21. 21. Monitor (Whitebox) ●Traffic - Requests per second, trips per second ●Errors - Rate of status codes and error logs ●Latency - How long does the service take to do a unit of work ●Saturation - How do I know I need to scale out? ●Consul Check (is it up?)
  22. 22. Monitor (Whitebox) ●We have very similar services ■ Webservice (http) ■ Data pipeline (etl, trip processing) ●TruMonitor library ■ Common monitoring tools library ■ UNVERSIONED - controversial
  23. 23. Configure
  24. 24. Last Mile Configuration ●Cloudformation provides a parameter interface ■ Pass on to container via Environment Variables ■ AWS infrastructure can be passed in directly ●Per Company Configs ■ Consul K/V + consul-template stacks: - name: prod template: prod-env region: us-east-1 version: prod parameters: EIPList: <redacted> EnvCIDR: 16 EnvMaturity: prod PagerDutyKey: {{ pagerduty_key }} RDSPassword: {{ rds_password }} ...
  25. 25. Consul + Consul Template Consul Cluster Consul Template Config File Application Process Exec PublishEntrypoint Docker Container ● Great for configs to complex for params ● Git2consul will sync configs in VCS with cluster ● Parameter validation matters! ■ Wrote SOME test coverage using JSONSchema
  26. 26. What about secrets storage? ●Initially used KMS Encrypted values decrypted with consul- template plugin ●DO NOT write consul template plugins with blocking/high latency calls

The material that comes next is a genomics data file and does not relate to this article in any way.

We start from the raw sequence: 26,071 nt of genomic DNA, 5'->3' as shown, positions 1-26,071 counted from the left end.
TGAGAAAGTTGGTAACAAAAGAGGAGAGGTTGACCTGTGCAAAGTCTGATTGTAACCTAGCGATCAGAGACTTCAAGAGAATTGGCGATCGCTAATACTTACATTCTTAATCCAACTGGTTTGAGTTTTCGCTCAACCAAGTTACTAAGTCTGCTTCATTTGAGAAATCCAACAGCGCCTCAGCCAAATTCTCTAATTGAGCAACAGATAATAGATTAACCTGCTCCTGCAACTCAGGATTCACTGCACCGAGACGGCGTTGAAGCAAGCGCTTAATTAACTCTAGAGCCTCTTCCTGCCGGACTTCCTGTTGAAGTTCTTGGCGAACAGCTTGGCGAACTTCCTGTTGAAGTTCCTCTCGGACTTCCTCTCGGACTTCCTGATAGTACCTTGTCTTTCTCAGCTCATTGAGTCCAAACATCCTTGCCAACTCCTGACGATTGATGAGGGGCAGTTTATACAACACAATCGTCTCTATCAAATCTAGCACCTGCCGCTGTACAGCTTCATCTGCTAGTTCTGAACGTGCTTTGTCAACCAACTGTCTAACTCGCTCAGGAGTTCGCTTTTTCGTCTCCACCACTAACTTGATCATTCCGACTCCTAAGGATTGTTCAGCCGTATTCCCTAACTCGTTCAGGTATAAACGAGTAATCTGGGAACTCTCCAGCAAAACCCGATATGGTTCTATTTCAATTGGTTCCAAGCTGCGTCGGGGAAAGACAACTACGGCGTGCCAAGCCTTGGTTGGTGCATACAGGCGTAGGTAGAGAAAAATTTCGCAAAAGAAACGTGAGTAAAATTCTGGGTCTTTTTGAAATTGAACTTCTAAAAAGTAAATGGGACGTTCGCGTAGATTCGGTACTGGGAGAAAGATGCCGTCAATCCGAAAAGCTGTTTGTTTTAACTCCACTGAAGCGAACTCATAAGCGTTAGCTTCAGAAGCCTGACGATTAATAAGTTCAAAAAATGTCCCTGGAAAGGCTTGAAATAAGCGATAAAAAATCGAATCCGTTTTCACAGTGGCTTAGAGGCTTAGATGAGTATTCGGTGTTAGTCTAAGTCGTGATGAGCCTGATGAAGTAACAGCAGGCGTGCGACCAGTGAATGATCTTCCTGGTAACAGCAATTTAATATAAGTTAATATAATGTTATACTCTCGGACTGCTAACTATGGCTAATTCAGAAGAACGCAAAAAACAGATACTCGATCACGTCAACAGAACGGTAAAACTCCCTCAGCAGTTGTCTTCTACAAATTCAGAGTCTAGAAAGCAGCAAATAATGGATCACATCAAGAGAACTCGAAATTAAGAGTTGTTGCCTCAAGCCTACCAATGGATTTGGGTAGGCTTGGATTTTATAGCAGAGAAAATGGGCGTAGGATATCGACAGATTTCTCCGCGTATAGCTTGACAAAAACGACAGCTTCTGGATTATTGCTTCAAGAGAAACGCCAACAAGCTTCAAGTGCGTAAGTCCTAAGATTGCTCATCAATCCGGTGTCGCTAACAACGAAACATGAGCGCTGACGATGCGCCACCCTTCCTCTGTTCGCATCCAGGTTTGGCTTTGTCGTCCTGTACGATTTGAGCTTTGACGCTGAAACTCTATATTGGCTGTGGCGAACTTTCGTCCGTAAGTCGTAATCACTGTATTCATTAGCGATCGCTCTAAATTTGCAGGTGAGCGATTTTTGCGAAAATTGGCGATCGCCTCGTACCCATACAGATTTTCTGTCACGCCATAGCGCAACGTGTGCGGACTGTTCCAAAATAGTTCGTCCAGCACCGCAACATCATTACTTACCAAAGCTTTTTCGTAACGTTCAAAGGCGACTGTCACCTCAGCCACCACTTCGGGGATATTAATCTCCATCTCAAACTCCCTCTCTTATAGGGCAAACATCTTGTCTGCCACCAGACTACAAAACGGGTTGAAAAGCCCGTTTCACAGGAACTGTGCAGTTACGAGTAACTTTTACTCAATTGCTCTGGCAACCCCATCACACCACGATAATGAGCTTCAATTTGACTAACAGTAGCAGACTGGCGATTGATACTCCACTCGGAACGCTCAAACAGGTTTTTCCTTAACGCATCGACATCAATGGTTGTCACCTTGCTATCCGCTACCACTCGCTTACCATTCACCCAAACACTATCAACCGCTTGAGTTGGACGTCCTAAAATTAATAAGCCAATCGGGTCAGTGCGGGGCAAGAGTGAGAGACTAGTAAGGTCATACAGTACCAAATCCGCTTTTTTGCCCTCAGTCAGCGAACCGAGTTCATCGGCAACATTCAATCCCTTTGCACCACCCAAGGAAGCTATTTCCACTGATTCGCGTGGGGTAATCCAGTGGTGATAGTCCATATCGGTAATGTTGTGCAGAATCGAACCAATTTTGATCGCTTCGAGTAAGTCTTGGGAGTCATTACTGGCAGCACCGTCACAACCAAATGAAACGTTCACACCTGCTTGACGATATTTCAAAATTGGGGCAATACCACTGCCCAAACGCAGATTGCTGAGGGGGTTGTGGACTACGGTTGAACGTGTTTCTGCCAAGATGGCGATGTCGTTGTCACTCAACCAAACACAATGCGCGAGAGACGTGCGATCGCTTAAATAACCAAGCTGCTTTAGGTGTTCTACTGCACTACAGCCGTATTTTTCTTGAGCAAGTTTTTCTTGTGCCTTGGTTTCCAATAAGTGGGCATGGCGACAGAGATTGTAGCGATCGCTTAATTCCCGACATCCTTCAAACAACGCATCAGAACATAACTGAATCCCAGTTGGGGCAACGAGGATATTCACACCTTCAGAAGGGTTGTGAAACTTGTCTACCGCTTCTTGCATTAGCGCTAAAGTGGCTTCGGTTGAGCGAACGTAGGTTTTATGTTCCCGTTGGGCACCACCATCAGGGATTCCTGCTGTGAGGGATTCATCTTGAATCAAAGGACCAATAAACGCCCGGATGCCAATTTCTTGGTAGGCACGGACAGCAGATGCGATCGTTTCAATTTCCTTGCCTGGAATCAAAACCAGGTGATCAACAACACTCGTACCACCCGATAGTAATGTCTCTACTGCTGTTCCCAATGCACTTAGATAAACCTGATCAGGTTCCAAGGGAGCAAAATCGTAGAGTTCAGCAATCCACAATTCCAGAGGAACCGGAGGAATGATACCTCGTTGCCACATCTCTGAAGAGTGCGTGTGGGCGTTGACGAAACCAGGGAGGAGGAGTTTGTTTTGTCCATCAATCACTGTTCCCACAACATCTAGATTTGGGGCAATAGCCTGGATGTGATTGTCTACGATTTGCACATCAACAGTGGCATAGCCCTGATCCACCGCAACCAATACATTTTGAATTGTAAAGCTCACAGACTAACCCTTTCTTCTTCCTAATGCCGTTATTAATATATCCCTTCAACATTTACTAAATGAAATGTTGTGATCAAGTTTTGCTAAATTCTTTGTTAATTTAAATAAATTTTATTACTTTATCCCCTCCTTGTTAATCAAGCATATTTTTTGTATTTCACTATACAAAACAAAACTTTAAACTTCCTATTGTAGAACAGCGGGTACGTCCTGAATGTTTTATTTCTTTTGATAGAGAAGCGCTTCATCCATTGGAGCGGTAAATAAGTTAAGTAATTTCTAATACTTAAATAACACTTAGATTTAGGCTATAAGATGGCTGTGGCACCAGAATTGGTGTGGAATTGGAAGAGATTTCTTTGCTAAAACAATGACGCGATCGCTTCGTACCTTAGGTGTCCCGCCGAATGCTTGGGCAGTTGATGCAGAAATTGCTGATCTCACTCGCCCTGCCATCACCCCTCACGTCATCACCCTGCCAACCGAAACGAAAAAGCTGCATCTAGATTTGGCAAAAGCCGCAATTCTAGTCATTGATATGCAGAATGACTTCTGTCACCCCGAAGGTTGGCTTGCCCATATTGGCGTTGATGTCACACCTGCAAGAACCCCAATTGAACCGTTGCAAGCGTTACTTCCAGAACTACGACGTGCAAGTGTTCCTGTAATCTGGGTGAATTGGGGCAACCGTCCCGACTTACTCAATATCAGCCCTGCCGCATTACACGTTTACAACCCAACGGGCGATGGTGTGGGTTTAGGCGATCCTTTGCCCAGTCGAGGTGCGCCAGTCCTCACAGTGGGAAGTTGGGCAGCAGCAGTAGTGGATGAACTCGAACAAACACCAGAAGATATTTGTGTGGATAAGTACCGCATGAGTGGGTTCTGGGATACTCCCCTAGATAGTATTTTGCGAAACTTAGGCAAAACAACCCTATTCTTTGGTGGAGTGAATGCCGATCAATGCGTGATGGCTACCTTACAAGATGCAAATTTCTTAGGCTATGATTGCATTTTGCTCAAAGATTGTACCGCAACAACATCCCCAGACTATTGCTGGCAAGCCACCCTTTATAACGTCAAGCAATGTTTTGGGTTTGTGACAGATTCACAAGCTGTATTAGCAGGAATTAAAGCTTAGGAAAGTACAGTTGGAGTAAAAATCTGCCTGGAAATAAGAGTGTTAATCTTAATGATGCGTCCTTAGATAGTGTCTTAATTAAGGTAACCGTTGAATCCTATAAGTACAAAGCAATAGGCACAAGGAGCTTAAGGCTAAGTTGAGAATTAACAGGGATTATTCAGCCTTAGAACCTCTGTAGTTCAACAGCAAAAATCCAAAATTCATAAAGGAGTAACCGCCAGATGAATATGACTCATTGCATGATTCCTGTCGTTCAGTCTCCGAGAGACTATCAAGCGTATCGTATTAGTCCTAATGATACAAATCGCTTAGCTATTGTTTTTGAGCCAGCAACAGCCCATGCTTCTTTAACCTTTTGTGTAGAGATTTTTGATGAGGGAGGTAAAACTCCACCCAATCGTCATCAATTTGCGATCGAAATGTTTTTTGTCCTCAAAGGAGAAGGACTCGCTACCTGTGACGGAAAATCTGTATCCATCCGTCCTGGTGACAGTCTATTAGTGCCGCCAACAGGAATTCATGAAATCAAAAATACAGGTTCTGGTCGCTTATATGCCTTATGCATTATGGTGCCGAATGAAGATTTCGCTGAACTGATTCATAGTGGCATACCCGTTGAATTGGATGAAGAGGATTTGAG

27. 27. What we did instead ●Borrowed from the ansible-vault concept ●Encrypted “privates” file inside environment repo ●Populate cloudformation parameters using Jinja2 ●Works well enough… will not work for per company config values
  28. 28. Conclusions ●Developer training is hard: example repos work REALLY well ●Secrets management requires some forethought ●Jenkins Pipelines is very powerful… ●Spend time automating creating and removing ECS nodes ●Auto Scaling a docker cluster is nuanced!
  29. 29. Want to Help? We’re Hiring! ●I’m looking for backend software engineers with a passion for automation ●Talk to me! ●… or https://gotruemotion.com/careers/
  30. 30. THANK YOU!
  31. 31. Reference
  32. 32. ECSScheduler Consul Registrator Public LB (Nginx) Private LB (Nginx) Worker Nodes Public API Internal API ASG High Level Arch
  33. 33. EC2 Instance Today’s Pipeline Build Scripts Debian Pip Gemfury Ansible EC2 Instance provision.py ● Inflexible ● Jobs managed through UI ● Restricted versioning convention ● Supports only specific distro/version ● Pip doesn’t enforce dependencies for crap! ● Gemfury goes down! ● Instance config is in a separate repo from service code ● We can’t version configuration against services ● Lots of tight coupling between service roles ● Fails a LOT! ● Services tied to instance ● Instance type for a service defined globally ● Manual process to provision instances and other AWS resources ● AWS instance provisioning is entirely manual ● Difficult to automate ● Too easy to create and forget about instances
  34. 34. EC2 Instance Cloudformation/Docker Pipeline Jenkins Pipelines Docker CF Template CF Pipeline ECS Cluster Environment Config ● Resources defined per service ● Configs validated per service ● Leverage docker as a common runtime framework ● Build process definition lives in service repo ● Common processes can be defined via global library ● Use docker to provide build dependencies ● Cloudformation templates are used as the deployment artifact ● Environment updates via code review ● Tight coupling between resource requirements and resources provisioned ● Ability to use spot fleet/spot instances